intend to present a bill we have drawn up with the Liberty Institute,' he told
Keston. `It is difficult to protect minority groups now. They are more
repressed than national minorities,' he noted sadly.
Ramishvili agrees. `The last two years have seen massive violations against
religious minorities, including Jehovah's Witnesses, Baptists, Evangelicals,
Pentecostals and Catholics. There is evidence the Interior Ministry and
Sharadze are backing the extremists.' He attributes such attacks to an attempt
to find scapegoats for worsening poverty, unemployment and energy
II. TURKMENISTAN: BAPTIST PROTESTS ABOUT KNB RAID
by Felix Corley, Keston News Service
A Baptist in the Caspian port city of Turkmenbashi has written to the city
prosecutor to complain about a raid on her home by officers of
Turkmenistan's political police, the KNB (former KGB), during which
religious books were confiscated without an official record being drawn up
or an explanation being given. In her letter - a copy of which was passed to
Keston News Service by the US-based Russian Evangelistic Ministries - O.
M. Dvornikova calls on the prosecutor to ensure an end to such actions. `I
appeal to you to take the necessary measures against the unlawful actions of
the KNB agents,' Dvornikova wrote on 22 February, `since their actions
violate Turkmenistan's law on freedom of conscience and religious
organisations (article 20, part 1) and the law on the prohibition of searches in
the houses of Turkmen citizens.'
Keston has been unable to obtain the telephone number of the KNB in
Turkmenbashi to find out why Dvornikova's flat was raided or of the city
prosecutor to find out what action he will take to investigate the raid and
prevent further such raids.
Dvornikova reports that in the afternoon of 21 February she received a visit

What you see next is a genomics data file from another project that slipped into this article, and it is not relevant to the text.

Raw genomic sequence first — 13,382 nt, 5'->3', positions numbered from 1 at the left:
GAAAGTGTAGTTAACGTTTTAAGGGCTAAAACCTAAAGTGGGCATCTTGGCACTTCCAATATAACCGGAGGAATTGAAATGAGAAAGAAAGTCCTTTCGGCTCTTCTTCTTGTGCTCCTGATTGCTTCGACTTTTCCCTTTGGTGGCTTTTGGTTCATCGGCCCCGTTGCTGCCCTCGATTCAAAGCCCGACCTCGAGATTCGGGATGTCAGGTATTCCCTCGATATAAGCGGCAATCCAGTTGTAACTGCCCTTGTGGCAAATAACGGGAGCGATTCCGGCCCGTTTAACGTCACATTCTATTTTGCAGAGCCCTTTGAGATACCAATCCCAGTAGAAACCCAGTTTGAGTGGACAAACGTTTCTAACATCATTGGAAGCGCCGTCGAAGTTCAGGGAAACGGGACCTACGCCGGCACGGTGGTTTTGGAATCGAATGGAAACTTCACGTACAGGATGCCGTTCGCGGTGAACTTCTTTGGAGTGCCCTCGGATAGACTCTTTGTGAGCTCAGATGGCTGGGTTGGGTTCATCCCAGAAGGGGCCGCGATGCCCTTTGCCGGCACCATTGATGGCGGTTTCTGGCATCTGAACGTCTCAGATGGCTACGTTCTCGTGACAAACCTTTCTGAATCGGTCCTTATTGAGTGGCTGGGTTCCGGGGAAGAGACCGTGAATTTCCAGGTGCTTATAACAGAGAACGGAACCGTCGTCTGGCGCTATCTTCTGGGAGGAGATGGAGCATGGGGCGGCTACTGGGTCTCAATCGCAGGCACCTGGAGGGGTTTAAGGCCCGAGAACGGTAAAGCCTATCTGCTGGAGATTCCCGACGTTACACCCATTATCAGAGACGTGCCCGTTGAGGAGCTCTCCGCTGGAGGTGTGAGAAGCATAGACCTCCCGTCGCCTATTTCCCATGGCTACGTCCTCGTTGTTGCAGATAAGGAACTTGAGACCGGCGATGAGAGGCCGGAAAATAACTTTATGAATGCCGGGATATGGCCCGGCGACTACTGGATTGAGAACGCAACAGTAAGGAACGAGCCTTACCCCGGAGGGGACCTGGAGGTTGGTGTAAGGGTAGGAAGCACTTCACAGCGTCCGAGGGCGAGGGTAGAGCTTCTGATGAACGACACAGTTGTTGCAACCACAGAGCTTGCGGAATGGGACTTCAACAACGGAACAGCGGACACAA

from two men claiming they were from the fire department, although they
presented no identification papers. `Initially they went to the kitchen area, as
if to check whether there is any supplementary gas heating equipment.
Afterwards they went to the balcony where, upon seeing my personal
literature with religious content, they presented their papers, those of KNB
agents, and announced the confiscation of this literature.' They loaded the
literature into their car. `They did not present any documents permitting the
confiscation,' Dvornikova complained to the prosecutor. `No official record
was drawn up.' The two men then left, but ten minutes later someone rang
the doorbell again. The two men were there with a third, identified by
Dvornikova as KNB agent Ischanov, but she declined to open the door.
Dvornikova is a member of the Turkmenbashi Baptist congregation, which
belongs to the Council of Churches of Evangelical Christians/Baptists, a
group heavily persecuted in Turkmenistan in recent years. Churches have
been raided and believers detained, beaten, fined and deported. One member
of the Turkmenbashi congregation, Shageldy Atakov, is in poor health in
prison hospital in Mary after being subjected to repeated beatings and
forcible treatment with psychotropic drugs in labour camp (see KNS 21
February 2001). He is serving a four year sentence on charges the Baptists
believe have been fabricated to punish him for his activity with the church.
Copyright (c) 2001 Keston Institute. All rights reserved.